Measuring the distribution of glutathione (GSH) in living cells is useful for investigations of disease-related cell metabolism. However, conventional methods for imaging GSH distributions only work in isolated organelles or fixed cells.
Bin Liu, National University of Singapore, Jianping Lei, Nanjing University, China, and colleagues have developed a quencher-delocalized emission strategy for the in situ profiling of GSH in living cells. The team designed a non-emissive metal-organic framework nanoprobe (Cu-tpMOF), which consists of fluorogens with aggregation‐induced emission characteristics (AIEgens) as the linker and Cu(II) as both central node and quencher.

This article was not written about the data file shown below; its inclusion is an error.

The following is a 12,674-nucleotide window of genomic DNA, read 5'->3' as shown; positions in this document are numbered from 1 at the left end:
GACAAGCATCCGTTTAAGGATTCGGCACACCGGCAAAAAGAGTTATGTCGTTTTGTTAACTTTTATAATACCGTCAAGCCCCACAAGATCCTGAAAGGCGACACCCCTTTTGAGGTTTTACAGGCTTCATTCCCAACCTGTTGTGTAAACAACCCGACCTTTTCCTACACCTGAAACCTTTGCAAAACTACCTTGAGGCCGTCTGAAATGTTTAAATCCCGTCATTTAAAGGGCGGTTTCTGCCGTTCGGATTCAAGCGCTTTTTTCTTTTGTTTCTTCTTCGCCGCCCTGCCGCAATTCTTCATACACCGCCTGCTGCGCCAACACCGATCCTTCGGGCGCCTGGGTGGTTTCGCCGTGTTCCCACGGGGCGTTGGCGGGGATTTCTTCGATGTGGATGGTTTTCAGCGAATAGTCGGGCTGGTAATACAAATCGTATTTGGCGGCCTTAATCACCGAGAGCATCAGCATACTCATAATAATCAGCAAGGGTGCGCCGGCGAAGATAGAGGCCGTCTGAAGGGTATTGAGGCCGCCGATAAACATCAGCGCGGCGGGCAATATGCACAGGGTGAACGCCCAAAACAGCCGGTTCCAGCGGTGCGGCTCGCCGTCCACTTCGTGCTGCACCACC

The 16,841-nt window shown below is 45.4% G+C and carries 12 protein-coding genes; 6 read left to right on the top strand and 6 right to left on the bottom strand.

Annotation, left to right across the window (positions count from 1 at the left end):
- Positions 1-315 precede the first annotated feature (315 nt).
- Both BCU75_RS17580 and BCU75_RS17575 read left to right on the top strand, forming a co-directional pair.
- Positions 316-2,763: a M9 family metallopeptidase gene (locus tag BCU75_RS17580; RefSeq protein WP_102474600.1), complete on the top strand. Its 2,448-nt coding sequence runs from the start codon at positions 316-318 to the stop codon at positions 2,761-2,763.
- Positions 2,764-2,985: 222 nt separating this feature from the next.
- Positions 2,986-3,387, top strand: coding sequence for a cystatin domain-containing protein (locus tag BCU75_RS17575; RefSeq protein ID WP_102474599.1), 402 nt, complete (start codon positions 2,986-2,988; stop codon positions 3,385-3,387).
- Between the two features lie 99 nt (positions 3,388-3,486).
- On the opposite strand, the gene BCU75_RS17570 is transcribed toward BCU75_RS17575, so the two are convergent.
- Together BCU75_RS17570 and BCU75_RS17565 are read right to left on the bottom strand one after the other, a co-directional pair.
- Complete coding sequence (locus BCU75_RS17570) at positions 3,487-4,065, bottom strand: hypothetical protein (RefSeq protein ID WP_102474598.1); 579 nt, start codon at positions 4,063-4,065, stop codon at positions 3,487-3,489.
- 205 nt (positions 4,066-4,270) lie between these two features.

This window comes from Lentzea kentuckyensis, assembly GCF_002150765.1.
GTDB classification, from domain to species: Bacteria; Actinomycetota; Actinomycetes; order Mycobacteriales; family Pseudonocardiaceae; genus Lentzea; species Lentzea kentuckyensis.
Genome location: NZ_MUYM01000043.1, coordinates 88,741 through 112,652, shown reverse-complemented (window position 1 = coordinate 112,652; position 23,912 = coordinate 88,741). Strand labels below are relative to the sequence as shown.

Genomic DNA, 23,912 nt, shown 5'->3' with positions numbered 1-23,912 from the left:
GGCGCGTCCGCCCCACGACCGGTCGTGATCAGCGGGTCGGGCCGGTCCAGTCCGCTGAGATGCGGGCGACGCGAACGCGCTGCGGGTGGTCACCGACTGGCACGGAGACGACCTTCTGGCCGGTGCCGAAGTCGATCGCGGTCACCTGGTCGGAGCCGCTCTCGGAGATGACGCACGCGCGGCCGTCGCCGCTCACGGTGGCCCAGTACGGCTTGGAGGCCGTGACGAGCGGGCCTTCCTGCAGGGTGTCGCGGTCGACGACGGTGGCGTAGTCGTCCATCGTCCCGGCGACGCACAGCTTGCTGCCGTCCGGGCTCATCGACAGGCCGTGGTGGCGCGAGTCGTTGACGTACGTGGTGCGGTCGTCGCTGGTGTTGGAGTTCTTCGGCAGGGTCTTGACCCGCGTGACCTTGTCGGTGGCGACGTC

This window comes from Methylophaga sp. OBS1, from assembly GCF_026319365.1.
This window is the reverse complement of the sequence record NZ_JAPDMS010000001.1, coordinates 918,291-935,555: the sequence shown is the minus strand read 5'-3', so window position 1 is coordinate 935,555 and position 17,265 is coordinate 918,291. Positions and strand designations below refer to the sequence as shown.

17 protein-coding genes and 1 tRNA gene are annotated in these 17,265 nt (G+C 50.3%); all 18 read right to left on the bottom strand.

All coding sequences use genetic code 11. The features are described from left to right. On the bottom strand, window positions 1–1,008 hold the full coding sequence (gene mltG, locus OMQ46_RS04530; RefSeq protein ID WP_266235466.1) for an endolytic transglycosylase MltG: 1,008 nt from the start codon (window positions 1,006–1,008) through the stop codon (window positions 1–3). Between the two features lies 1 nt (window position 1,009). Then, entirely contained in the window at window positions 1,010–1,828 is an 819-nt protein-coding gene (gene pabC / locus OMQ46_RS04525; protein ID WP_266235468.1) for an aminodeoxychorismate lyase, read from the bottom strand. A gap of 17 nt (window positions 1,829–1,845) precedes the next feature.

The AIEgen in Cu-tpMOF can be “lit up” in living cells through binding between GSH and Cu(II) to give green and yellow emissions under neutral and acidic conditions, respectively (pictured). Using a two-channel imaging analysis, the researchers can extract GSH signals from different locations within the cell. Cu-tpMOF could, for exmaple, be used to monitor the effects of drugs on the GSH distribution in cells.
- Quencher-Delocalized Emission Strategy of AIEgen-Based Metal-Organic Framework for Profiling of Subcellular Glutathione,
Longyi Zhu, Bernardino J. Córdova Wong, Yang Li, Hao Xin, Bin Liu, Jianping Lei,
Chem. Eur. J. 2019, 25, 4665–4669.